Brief overview of this server

Hi! My third attempt on this server setup. Long nights spend figuring this whole programming environment out, but I guess for now I found a decent setup to keep my personal cloud growing.

Brief overview of this server

Hi! My third attempt on this server setup. Long nights spend figuring this whole programming environment out, but I guess for now I found a decent setup to keep my personal cloud growing. You can find the repository here.

I stumbled upon many technologies on my way to here and gained some knowledge. Let me see if I can get some posts out of it.

Maybe someone may have guessed that this blog is presented to you by ghost, a full featured, yet simple blog CMS, with post creation, publishing, drafts, social media, custom themes and all that jazz.

Please visit, where you will find the default page which as of now shows the different gateways to the applications. is an angular application neatly packed into a small docker image. is forwarded to the same application. A small docker nginx webserver serves static html.

The issue

I was looking for a reverse-proxy in a docker environment, which serves my applications (usually served on some port) independently based on the subdomain, like blog. and test.

Not that hard of an issue, right? I found this article on freecodecamp, which gives you an easy to follow setup guide.

But I want it automated? Now for that I found two options. My first choice was jwilder/nginx-proxy, which was working great. I ran this setup for a while.

But wait now I need certificates... And I must create them all by manually...

After digging into certificate creation and distribution I accidentally stumbled over this guide. Neat! That is my exact issue with trusted dynamic lets encrypt certificate creation. Fortunately (or unfortunately) the guide is in German (you could work it out with the code snippets, try the setup yourself!).

Great! Now the server serves all my subdomains appropriately, all I need to do now is to create a docker-compose.yml and fill it with an image, some properties and the required environment variables of the jwilder/nginx-proxy setup. The server served its purpose as a playground and a traveling blog I created.

Now here comes the part which the project managers and maybe customers do not like. I was still not happy with this setup...

It felt a little clunky to get it up and running. Deployments and maintenance were also not running smoothly.

Now here I am. Digging deeper and deeper… starting with 'how do I program my own proxy server' going to starting to learn the language rust. Now I want to manage the docker container to automate cert creation and listen on their ports...Wait docker is written in Go? What is Go? What are actually container? containerd? runc? I went down a deep rabbit hole with little sleep on that one, up to the point where linux virtual containers are created and also why it is so difficult to make container in general for both windows and unix possible.

My second option is traefik, which I already stumbled upon along the way. At the time of writing debugging and getting the configuration right was kind of a struggle, because in their version 1.x to 2.x are several breaking changes and googling this stuff will get kind of confusing. But once I handled the configuration of this setup, it went out pretty slim and just works, which is awesome!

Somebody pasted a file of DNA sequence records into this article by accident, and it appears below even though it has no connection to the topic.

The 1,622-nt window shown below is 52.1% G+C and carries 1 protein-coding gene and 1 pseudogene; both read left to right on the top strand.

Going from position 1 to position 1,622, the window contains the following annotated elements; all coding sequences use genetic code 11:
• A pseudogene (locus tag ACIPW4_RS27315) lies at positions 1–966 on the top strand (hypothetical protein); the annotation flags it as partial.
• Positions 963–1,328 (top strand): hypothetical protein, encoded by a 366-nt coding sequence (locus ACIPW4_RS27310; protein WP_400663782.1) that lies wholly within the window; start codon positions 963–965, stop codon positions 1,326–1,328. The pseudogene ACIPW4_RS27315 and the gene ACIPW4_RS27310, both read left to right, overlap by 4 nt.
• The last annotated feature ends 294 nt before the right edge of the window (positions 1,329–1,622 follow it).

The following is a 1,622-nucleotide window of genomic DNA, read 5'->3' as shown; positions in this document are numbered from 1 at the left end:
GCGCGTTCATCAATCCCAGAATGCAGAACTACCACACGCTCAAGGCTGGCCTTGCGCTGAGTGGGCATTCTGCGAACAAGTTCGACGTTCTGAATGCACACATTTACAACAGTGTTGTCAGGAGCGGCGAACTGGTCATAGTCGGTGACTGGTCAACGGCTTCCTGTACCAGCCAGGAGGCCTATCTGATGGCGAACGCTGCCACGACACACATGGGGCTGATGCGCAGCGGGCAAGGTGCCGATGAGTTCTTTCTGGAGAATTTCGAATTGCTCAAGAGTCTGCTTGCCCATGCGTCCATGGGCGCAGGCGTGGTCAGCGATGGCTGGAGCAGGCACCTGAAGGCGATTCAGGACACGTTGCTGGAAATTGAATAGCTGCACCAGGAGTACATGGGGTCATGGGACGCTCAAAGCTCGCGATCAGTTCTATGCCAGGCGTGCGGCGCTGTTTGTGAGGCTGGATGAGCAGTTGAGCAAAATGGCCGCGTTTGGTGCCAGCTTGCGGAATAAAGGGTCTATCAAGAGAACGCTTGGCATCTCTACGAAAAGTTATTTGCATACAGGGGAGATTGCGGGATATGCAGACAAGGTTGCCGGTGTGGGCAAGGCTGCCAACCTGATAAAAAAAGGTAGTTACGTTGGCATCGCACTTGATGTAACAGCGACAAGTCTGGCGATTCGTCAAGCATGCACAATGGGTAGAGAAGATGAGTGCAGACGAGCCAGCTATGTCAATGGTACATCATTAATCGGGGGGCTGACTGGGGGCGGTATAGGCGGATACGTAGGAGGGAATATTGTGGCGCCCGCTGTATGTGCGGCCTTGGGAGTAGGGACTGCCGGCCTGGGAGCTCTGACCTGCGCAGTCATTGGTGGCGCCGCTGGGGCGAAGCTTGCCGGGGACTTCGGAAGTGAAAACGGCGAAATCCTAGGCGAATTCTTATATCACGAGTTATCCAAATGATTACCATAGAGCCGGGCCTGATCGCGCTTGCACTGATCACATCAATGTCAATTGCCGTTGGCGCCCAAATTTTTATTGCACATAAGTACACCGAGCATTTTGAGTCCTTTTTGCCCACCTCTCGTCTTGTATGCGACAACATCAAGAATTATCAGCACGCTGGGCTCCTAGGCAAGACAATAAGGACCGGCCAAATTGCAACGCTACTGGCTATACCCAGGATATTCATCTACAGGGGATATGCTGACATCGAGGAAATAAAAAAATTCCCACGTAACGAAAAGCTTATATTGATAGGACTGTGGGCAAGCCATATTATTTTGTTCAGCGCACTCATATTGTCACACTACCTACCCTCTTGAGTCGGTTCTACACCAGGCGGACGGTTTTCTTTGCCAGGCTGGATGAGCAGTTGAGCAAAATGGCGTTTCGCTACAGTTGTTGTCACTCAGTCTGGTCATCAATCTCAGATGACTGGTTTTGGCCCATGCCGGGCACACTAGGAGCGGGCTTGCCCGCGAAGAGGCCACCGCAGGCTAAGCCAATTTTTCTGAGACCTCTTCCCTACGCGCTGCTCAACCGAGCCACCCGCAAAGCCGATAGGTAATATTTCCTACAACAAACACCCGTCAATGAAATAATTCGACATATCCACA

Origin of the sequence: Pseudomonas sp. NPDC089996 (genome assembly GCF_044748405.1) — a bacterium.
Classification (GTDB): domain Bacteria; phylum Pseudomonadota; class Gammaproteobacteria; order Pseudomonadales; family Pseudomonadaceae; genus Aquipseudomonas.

Let's see how this setup will work from here on, eventually I will get bored and I will again don't like this setup and write and awesome container runtime in rust.

My full traefik docker-compose.yml looks like the following.

# v1.0.0
version: "3"
# See for more information.

# If you make changes to this file or any related files, apply them by
# navigating to the directory that holds this file and run this as root:
#   docker-compose down; docker-compose up -d

    driver: bridge


    image: traefik:2.4
    container_name: traefik
    restart: unless-stopped
      - webgateway
      - "--log.level=${LOG_LEVEL}"
      - "--providers.docker.exposedByDefault=true"
      - "--entryPoints.web.address=:80"
      - "--entryPoints.web.http.redirections.entryPoint.scheme=https"
      - ""
      - "--entryPoints.websecure.address=:443"
      - "${ACME_EMAIL}"
      # enable if stagign certificate creation, otherwise default prod is taken
      # - "--certificatesResolvers.myresolver.acme.caServer="
      - ""
      - "--certificatesResolvers.myresolver.acme.tlsChallenge"
      - "traefik.enable=true"
      - "traefik.http.routers.dashboard.rule=Host(`${DOMAIN_DASHBOARD}`)"
      - "traefik.http.routers.dashboard.entrypoints=websecure"
      - "traefik.http.routers.dashboard.tls.certresolver=myresolver"
      - "traefik.http.routers.dashboard.tls=true"
      - ""
    # Enable the next line to enable a basic auth login prompt for the dashboard.
    #- "traefik.frontend.auth.basic=${BASIC_AUTH}"

      - "80:80"
      - "443:443"
      - "/var/run/docker.sock:/var/run/docker.sock:ro"
      # Since we cannot place environment variables in toml file, production file uses commands instead
      #   - "./traefik.toml:/traefik.toml"
      - "vol-db:/letsencrypt"

    image: "containous/whoami"
    container_name: "test"
      - "webgateway"
      - "traefik.enable=true"
      - "traefik.http.routers.whoami.rule=Host(`${DOMAIN_TEST}`)"
      - "traefik.http.routers.whoami.entrypoints=websecure"
      - "traefik.http.routers.whoami.tls=true"
      - "traefik.http.routers.whoami.tls.certresolver=myresolver"

If you stayed up until here, awesome! Thank you for reading and happy coding.